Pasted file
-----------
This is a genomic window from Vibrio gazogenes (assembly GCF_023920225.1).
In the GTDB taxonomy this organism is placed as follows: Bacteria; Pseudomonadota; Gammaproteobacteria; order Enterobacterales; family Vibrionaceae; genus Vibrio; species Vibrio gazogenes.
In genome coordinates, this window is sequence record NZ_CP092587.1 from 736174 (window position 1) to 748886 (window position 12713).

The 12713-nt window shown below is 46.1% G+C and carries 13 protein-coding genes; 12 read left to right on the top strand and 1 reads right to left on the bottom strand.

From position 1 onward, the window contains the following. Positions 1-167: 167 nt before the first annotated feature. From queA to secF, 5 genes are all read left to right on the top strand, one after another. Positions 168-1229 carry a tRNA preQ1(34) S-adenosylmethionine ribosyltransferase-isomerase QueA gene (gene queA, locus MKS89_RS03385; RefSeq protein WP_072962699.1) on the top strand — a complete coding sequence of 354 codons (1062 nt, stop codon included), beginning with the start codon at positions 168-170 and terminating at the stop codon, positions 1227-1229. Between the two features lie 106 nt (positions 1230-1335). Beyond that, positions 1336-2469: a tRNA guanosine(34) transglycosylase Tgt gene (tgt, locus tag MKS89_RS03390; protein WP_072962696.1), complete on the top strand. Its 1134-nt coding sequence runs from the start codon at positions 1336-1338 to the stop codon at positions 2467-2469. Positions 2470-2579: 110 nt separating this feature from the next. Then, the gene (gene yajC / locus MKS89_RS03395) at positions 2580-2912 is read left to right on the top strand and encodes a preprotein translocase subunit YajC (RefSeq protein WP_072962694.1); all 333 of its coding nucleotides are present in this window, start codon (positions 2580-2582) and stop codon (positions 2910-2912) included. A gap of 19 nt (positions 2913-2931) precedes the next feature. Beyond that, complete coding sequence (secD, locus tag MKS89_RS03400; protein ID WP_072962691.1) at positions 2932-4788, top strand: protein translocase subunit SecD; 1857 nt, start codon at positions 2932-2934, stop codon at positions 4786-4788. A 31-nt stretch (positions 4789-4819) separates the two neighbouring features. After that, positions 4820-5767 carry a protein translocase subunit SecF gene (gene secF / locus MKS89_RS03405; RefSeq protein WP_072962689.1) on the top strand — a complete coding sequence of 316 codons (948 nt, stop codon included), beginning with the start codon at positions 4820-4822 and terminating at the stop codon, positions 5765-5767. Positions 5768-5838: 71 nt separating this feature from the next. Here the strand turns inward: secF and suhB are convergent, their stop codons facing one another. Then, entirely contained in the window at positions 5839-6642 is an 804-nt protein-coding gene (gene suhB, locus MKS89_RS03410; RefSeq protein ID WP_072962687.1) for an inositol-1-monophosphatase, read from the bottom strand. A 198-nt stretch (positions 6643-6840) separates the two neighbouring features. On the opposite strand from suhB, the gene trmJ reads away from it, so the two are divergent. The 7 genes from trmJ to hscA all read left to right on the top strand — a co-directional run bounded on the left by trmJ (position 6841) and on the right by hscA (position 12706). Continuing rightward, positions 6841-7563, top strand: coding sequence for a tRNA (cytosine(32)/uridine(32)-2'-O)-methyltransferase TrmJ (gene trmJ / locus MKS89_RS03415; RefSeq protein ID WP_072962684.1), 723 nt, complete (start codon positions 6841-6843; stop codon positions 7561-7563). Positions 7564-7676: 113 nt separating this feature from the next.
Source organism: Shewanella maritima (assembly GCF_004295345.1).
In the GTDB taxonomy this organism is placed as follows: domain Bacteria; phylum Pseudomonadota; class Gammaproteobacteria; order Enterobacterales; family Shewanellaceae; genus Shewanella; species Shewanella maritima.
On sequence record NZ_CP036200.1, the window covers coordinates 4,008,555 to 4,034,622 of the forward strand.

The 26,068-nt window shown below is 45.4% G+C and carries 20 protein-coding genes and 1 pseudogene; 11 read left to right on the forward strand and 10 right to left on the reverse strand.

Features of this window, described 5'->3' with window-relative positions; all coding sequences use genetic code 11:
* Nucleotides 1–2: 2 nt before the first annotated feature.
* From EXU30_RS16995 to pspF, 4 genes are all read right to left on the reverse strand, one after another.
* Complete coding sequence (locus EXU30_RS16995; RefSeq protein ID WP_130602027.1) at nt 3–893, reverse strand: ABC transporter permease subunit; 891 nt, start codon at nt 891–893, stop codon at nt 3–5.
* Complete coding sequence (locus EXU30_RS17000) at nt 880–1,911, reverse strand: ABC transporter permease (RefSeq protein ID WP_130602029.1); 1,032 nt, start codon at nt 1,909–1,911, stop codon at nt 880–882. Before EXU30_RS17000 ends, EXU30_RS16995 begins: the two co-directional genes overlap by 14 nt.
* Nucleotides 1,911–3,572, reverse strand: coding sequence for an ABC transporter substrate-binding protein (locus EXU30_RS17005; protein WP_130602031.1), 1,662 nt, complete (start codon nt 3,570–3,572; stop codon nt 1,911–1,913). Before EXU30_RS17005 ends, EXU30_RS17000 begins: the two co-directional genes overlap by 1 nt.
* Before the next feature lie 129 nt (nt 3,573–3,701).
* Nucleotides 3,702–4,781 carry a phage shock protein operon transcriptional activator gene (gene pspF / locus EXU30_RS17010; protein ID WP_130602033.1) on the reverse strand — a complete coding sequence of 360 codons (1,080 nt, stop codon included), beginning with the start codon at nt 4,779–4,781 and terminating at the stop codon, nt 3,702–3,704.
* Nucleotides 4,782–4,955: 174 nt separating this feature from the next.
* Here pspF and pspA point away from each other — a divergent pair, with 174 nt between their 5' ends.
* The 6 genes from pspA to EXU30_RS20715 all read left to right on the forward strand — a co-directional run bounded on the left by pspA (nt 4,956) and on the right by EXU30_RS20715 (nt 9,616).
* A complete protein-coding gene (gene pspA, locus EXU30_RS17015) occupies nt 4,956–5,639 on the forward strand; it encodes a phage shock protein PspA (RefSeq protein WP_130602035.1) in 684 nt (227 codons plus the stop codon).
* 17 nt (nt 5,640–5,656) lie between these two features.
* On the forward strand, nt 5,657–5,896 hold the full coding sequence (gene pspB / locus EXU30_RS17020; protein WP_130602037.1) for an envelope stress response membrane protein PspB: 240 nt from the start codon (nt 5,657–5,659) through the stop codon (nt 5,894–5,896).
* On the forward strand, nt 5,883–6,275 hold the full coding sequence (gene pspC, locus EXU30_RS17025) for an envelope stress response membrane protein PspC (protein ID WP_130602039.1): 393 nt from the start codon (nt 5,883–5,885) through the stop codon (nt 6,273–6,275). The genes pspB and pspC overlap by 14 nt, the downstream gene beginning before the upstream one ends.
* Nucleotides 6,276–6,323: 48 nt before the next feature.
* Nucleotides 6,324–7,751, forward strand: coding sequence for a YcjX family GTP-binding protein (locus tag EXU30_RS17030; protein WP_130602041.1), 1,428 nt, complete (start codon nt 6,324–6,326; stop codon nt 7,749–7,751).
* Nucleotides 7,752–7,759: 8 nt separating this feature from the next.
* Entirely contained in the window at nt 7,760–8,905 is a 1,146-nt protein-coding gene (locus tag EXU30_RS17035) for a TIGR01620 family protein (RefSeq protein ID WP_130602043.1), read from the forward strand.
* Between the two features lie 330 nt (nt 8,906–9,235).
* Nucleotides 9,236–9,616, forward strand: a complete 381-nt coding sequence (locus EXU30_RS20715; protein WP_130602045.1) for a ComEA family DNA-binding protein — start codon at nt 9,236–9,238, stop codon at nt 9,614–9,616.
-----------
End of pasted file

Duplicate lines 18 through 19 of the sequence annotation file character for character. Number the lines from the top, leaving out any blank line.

* Nucleotides 4,782–4,955: 174 nt separating this feature from the next.
* Here pspF and pspA point away from each other — a divergent pair, with 174 nt between their 5' ends.